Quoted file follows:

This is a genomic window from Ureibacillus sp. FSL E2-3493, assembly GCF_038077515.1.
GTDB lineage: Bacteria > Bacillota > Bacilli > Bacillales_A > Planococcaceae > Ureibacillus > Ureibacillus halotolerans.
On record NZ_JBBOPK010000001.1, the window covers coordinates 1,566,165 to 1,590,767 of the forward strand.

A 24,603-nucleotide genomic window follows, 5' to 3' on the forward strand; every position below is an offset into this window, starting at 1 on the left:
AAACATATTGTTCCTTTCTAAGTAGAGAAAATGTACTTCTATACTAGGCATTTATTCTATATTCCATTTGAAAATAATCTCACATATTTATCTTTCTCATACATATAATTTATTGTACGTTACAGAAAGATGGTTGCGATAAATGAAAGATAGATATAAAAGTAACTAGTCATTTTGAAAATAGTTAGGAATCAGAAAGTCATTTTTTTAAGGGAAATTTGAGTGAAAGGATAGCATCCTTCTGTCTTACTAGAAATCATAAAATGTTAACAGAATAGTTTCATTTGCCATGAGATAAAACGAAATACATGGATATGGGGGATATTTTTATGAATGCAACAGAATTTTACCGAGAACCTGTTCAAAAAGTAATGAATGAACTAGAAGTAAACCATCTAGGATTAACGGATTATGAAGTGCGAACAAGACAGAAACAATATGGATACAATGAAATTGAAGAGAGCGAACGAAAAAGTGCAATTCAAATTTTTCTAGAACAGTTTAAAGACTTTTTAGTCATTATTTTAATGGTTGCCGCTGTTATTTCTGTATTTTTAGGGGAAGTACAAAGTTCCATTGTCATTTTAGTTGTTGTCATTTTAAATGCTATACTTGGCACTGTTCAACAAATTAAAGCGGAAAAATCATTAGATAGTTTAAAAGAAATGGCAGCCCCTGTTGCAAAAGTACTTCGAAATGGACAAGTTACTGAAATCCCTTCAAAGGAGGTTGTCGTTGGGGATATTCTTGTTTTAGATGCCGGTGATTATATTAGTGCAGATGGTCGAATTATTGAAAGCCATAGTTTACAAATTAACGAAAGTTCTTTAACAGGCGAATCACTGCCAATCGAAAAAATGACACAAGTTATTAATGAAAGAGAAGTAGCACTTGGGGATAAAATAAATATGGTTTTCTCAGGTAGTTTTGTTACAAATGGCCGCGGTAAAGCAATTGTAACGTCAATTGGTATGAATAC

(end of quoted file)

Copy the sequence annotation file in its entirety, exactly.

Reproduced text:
This is a genomic window from Ureibacillus sp. FSL E2-3493, assembly GCF_038077515.1.
GTDB lineage: Bacteria > Bacillota > Bacilli > Bacillales_A > Planococcaceae > Ureibacillus > Ureibacillus halotolerans.
On record NZ_JBBOPK010000001.1, the window covers coordinates 1,566,165 to 1,590,767 of the forward strand.

A 24,603-nucleotide genomic window follows, 5' to 3' on the forward strand; every position below is an offset into this window, starting at 1 on the left:
AAACATATTGTTCCTTTCTAAGTAGAGAAAATGTACTTCTATACTAGGCATTTATTCTATATTCCATTTGAAAATAATCTCACATATTTATCTTTCTCATACATATAATTTATTGTACGTTACAGAAAGATGGTTGCGATAAATGAAAGATAGATATAAAAGTAACTAGTCATTTTGAAAATAGTTAGGAATCAGAAAGTCATTTTTTTAAGGGAAATTTGAGTGAAAGGATAGCATCCTTCTGTCTTACTAGAAATCATAAAATGTTAACAGAATAGTTTCATTTGCCATGAGATAAAACGAAATACATGGATATGGGGGATATTTTTATGAATGCAACAGAATTTTACCGAGAACCTGTTCAAAAAGTAATGAATGAACTAGAAGTAAACCATCTAGGATTAACGGATTATGAAGTGCGAACAAGACAGAAACAATATGGATACAATGAAATTGAAGAGAGCGAACGAAAAAGTGCAATTCAAATTTTTCTAGAACAGTTTAAAGACTTTTTAGTCATTATTTTAATGGTTGCCGCTGTTATTTCTGTATTTTTAGGGGAAGTACAAAGTTCCATTGTCATTTTAGTTGTTGTCATTTTAAATGCTATACTTGGCACTGTTCAACAAATTAAAGCGGAAAAATCATTAGATAGTTTAAAAGAAATGGCAGCCCCTGTTGCAAAAGTACTTCGAAATGGACAAGTTACTGAAATCCCTTCAAAGGAGGTTGTCGTTGGGGATATTCTTGTTTTAGATGCCGGTGATTATATTAGTGCAGATGGTCGAATTATTGAAAGCCATAGTTTACAAATTAACGAAAGTTCTTTAACAGGCGAATCACTGCCAATCGAAAAAATGACACAAGTTATTAATGAAAGAGAAGTAGCACTTGGGGATAAAATAAATATGGTTTTCTCAGGTAGTTTTGTTACAAATGGCCGCGGTAAAGCAATTGTAACGTCAATTGGTATGAATAC